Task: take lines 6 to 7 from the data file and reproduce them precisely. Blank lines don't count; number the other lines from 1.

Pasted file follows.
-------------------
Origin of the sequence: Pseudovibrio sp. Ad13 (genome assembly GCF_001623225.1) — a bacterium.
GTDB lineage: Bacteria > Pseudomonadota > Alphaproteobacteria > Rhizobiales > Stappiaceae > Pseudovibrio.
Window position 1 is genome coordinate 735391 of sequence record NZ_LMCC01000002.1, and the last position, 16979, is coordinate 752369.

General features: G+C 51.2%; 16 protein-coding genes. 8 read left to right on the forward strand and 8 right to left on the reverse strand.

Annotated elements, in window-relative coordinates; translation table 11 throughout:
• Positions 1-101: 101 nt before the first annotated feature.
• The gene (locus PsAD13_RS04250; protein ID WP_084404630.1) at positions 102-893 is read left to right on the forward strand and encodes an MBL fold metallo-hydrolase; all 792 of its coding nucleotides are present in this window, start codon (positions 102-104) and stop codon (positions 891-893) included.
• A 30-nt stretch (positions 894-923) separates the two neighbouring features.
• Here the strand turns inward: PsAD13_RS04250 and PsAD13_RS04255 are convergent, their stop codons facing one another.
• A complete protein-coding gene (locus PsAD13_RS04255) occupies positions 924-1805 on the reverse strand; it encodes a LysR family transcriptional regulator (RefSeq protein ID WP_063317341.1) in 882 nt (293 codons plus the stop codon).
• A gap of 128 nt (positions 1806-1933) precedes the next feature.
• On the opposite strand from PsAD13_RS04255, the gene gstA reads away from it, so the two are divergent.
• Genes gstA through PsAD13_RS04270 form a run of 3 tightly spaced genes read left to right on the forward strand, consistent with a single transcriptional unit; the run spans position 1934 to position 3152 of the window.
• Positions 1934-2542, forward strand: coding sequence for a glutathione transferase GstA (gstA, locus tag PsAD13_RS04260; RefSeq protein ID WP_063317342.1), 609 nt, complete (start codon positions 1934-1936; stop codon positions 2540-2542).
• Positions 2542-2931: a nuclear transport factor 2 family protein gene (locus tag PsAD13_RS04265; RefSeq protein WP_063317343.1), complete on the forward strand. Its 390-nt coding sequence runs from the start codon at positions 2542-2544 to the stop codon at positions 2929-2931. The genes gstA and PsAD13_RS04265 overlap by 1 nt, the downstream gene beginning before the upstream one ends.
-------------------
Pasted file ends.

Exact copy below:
• Positions 1-101: 101 nt before the first annotated feature.
• The gene (locus PsAD13_RS04250; protein ID WP_084404630.1) at positions 102-893 is read left to right on the forward strand and encodes an MBL fold metallo-hydrolase; all 792 of its coding nucleotides are present in this window, start codon (positions 102-104) and stop codon (positions 891-893) included.